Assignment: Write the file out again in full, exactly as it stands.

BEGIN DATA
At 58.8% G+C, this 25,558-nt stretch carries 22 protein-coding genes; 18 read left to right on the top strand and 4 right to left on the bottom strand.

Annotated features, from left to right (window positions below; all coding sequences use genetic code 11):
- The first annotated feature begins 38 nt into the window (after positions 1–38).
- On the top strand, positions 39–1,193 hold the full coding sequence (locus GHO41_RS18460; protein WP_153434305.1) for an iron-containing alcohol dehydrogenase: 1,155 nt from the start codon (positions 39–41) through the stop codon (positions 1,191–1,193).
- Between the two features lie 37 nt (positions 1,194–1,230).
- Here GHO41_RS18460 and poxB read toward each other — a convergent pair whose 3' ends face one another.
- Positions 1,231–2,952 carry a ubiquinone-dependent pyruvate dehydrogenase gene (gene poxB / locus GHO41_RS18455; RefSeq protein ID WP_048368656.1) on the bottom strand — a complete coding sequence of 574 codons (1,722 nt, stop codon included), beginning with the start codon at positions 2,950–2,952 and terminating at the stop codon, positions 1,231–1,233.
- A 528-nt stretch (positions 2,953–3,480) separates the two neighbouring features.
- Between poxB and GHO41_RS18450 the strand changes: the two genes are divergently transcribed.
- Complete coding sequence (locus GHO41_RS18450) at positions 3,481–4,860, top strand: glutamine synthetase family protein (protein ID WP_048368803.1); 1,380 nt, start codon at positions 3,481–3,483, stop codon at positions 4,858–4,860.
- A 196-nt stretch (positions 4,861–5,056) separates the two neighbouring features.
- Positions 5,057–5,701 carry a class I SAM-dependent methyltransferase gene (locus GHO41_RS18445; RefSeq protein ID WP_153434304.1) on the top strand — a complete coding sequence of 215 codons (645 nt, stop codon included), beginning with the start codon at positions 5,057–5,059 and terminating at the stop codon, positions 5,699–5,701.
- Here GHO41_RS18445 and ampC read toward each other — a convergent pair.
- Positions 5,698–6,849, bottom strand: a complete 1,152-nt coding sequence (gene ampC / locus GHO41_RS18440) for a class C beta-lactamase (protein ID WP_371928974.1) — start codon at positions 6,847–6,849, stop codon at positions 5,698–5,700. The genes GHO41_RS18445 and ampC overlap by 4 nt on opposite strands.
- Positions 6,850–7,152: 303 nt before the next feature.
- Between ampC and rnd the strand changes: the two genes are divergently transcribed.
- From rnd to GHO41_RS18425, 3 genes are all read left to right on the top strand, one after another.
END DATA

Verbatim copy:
At 58.8% G+C, this 25,558-nt stretch carries 22 protein-coding genes; 18 read left to right on the top strand and 4 right to left on the bottom strand.

Annotated features, from left to right (window positions below; all coding sequences use genetic code 11):
- The first annotated feature begins 38 nt into the window (after positions 1–38).
- On the top strand, positions 39–1,193 hold the full coding sequence (locus GHO41_RS18460; protein WP_153434305.1) for an iron-containing alcohol dehydrogenase: 1,155 nt from the start codon (positions 39–41) through the stop codon (positions 1,191–1,193).
- Between the two features lie 37 nt (positions 1,194–1,230).
- Here GHO41_RS18460 and poxB read toward each other — a convergent pair whose 3' ends face one another.
- Positions 1,231–2,952 carry a ubiquinone-dependent pyruvate dehydrogenase gene (gene poxB / locus GHO41_RS18455; RefSeq protein ID WP_048368656.1) on the bottom strand — a complete coding sequence of 574 codons (1,722 nt, stop codon included), beginning with the start codon at positions 2,950–2,952 and terminating at the stop codon, positions 1,231–1,233.
- A 528-nt stretch (positions 2,953–3,480) separates the two neighbouring features.
- Between poxB and GHO41_RS18450 the strand changes: the two genes are divergently transcribed.
- Complete coding sequence (locus GHO41_RS18450) at positions 3,481–4,860, top strand: glutamine synthetase family protein (protein ID WP_048368803.1); 1,380 nt, start codon at positions 3,481–3,483, stop codon at positions 4,858–4,860.
- A 196-nt stretch (positions 4,861–5,056) separates the two neighbouring features.
- Positions 5,057–5,701 carry a class I SAM-dependent methyltransferase gene (locus GHO41_RS18445; RefSeq protein ID WP_153434304.1) on the top strand — a complete coding sequence of 215 codons (645 nt, stop codon included), beginning with the start codon at positions 5,057–5,059 and terminating at the stop codon, positions 5,699–5,701.
- Here GHO41_RS18445 and ampC read toward each other — a convergent pair.
- Positions 5,698–6,849, bottom strand: a complete 1,152-nt coding sequence (gene ampC / locus GHO41_RS18440) for a class C beta-lactamase (protein ID WP_371928974.1) — start codon at positions 6,847–6,849, stop codon at positions 5,698–5,700. The genes GHO41_RS18445 and ampC overlap by 4 nt on opposite strands.
- Positions 6,850–7,152: 303 nt before the next feature.
- Between ampC and rnd the strand changes: the two genes are divergently transcribed.
- From rnd to GHO41_RS18425, 3 genes are all read left to right on the top strand, one after another.